In a significant legal development, the Supreme Court has dismissed the argument that Article 370 of the Constitution ceased to operate after the dissolution of Jammu and Kashmir’s constituent assembly in 1957. The Court’s response had come during a hearing involving senior advocate Dinesh Dwivedi. He contended that Article 370 had lost its relevance after the Constitution of Jammu and Kashmir that got enacted on January 26, 1957.
The court’s five-judge bench, headed by Chief Justice DY Chandrachud, expressed its disagreement with this perspective, deeming it “unacceptable.” Dwivedi’s argument was presented as part of a case. It was initiated by intervenor Prem Shankar Jha. It challenged the central government’s decision to abrogate Article 370 on August 5, 2019. Jha’s challenge focused on whether Article 370 remained in effect after the enactment of Jammu and Kashmir’s constitution and the dissolution of its constituent assembly.
The bench stressed the need to examine the intentions behind the framing of Article 370 and the constituent assembly debates. Dwivedi’s assertion that Article 370 ceased to exist after the enactment of the Jammu and Kashmir Constitution met with skepticism. The Chief Justice raised concerns that this interpretation would essentially freeze the application of the Indian Constitution to the region at the 1957 stage.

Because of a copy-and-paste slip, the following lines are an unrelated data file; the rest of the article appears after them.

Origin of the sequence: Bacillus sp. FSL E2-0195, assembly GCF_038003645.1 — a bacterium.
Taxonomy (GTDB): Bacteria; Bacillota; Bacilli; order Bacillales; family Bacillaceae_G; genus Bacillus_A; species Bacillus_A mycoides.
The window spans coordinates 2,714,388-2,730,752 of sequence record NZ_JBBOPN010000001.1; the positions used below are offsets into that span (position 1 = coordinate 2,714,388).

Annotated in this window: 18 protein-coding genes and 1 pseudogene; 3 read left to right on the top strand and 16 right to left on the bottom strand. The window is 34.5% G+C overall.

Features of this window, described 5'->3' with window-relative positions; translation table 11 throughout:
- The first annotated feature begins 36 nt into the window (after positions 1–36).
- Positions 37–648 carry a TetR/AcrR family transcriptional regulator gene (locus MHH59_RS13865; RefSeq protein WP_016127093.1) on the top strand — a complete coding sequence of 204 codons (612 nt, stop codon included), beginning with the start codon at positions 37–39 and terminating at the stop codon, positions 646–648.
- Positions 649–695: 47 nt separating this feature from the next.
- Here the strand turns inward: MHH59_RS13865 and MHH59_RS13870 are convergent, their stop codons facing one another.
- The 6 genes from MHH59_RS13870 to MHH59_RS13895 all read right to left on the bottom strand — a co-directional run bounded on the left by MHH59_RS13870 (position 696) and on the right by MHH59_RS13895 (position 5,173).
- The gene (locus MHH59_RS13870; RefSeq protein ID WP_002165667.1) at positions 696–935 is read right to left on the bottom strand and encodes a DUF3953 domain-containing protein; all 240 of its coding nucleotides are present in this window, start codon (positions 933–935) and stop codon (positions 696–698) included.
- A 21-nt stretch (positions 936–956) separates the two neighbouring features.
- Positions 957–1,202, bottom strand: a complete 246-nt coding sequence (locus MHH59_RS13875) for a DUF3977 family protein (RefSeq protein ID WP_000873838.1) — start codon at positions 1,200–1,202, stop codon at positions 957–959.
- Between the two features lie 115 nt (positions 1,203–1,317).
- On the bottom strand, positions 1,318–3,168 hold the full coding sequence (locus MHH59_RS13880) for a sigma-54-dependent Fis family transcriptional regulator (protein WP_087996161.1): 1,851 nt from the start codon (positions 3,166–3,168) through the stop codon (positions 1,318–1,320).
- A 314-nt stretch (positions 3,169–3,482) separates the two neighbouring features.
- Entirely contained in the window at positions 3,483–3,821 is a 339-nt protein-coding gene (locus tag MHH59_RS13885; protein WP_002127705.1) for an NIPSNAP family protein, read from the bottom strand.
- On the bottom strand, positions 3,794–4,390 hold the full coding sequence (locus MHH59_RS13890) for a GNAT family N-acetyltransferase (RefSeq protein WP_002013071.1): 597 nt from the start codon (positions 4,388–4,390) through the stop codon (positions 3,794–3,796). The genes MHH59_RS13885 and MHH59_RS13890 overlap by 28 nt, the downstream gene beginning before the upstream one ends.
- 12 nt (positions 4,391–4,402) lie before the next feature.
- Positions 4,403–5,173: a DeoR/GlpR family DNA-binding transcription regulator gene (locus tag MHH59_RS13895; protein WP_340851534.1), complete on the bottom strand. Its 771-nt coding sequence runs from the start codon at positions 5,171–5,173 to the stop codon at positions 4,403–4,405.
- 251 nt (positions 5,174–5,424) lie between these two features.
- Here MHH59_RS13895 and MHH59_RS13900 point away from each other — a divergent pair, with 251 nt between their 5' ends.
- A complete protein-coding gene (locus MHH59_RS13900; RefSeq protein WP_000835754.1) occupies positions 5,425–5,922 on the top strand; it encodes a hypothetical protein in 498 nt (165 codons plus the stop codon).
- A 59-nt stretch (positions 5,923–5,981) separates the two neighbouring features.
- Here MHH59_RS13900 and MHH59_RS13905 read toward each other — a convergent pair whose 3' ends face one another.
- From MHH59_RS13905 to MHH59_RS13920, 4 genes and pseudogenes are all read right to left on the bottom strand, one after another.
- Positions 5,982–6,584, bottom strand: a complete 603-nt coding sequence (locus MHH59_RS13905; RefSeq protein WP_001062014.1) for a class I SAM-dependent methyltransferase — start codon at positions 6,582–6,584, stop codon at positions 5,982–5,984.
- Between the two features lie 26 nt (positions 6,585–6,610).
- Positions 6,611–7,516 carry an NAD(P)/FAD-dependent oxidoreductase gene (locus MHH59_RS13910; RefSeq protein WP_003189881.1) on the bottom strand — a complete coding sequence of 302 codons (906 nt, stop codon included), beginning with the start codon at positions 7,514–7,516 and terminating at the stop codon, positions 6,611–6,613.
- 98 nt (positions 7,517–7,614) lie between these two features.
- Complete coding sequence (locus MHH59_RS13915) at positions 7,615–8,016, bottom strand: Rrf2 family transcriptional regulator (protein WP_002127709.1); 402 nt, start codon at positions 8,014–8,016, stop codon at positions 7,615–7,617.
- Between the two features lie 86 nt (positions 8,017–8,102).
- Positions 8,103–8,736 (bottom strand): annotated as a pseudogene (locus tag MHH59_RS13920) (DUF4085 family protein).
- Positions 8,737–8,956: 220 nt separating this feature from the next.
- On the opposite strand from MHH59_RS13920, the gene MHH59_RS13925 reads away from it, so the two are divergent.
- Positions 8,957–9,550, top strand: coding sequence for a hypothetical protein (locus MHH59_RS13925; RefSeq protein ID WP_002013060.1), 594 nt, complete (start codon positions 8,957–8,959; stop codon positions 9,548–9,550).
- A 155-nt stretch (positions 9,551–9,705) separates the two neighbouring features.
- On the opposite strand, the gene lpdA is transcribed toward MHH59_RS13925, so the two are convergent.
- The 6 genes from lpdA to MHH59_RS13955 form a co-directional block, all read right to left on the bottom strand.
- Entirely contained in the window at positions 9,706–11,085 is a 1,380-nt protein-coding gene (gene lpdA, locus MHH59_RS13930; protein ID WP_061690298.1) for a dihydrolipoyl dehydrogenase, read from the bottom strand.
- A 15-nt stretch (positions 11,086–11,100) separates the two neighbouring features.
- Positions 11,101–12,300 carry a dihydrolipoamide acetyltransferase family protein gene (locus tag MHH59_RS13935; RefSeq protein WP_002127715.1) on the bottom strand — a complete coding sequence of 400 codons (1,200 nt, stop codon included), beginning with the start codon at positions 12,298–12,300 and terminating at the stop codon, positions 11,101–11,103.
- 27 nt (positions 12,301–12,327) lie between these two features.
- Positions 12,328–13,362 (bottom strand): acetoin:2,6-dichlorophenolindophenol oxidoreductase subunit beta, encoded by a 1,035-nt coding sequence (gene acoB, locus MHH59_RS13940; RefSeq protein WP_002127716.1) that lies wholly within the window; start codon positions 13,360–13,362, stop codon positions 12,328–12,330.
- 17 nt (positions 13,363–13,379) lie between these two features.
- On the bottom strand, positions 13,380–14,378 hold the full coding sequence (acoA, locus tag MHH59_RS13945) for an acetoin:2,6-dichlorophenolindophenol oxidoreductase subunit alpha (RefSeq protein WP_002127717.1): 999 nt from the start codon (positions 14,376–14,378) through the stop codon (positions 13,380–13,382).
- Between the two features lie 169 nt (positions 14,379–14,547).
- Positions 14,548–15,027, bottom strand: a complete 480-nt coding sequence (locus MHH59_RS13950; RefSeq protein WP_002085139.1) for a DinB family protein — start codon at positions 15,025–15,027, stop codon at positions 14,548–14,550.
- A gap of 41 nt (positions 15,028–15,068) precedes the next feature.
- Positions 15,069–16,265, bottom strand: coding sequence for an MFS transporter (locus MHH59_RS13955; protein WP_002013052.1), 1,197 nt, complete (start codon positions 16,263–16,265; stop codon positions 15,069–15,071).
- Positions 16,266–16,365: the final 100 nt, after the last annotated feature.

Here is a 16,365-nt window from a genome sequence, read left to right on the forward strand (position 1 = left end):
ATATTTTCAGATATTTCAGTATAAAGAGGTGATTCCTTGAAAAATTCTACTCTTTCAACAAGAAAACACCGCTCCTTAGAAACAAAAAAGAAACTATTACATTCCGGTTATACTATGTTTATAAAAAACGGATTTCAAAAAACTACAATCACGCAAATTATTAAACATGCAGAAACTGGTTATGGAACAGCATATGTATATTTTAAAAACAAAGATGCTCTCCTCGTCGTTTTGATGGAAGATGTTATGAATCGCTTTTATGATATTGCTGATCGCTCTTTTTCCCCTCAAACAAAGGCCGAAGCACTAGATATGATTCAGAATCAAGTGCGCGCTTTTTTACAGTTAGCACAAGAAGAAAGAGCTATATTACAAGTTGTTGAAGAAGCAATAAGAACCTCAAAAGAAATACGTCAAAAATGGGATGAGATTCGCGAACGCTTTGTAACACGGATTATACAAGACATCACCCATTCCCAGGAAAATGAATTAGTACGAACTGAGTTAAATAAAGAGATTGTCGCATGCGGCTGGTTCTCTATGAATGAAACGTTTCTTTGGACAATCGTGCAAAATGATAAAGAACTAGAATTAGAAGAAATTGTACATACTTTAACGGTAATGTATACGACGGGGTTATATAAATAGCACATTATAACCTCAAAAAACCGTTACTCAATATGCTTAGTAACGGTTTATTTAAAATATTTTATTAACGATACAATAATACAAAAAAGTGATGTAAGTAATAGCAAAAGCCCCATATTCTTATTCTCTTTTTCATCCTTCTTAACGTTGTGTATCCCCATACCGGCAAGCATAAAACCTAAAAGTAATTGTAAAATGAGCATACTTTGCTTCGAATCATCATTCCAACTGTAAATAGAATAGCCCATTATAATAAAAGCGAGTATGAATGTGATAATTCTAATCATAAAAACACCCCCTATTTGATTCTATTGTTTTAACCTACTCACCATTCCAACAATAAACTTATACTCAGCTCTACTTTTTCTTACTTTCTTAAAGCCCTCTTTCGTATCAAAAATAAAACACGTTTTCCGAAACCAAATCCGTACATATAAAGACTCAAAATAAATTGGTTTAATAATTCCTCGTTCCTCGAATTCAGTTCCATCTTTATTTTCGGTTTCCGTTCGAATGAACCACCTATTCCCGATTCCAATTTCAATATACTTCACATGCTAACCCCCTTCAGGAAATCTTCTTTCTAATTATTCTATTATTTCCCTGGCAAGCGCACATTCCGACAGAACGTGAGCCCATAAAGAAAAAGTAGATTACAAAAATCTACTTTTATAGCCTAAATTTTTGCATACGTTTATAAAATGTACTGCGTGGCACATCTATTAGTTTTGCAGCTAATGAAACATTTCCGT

Court questioned Centre
The court emphasized that the argument put forth by Dwivedi contradicted the views of those who opposed the abrogation of Article 370, claiming it had acquired permanent status after the conclusion of the state’s constituent assembly.
The court’s questioning cantered on whether a speech made by a constituent assembly member could genuinely reflect India’s commitment to Jammu and Kashmir.
Justice Kaul further challenged Dwivedi’s stance, highlighting the continued presence of Article 370 in the Indian Constitution even after 1957. Dwivedi countered by stating that the past practice did not validate the legality of a provision. Also if it was constitutionally invalid.
The hearing concluded without a decisive verdict. It is set to continue. The case encompasses numerous petitions contesting the abrogation of Article 370 and the Jammu and Kashmir Reorganisation Act of 2019. Which resulted in the division of the erstwhile state into the union territories of Jammu and Kashmir and Ladakh.
This crucial legal debate underscores the complexities of interpreting Article 370 and its ramifications. Especially with broader implications for the constitutional status of Jammu and Kashmir within the Indian Union. As the Supreme Court navigates through the arguments presented by various parties. Its eventual ruling will have far-reaching consequences for the region and the nation as a whole.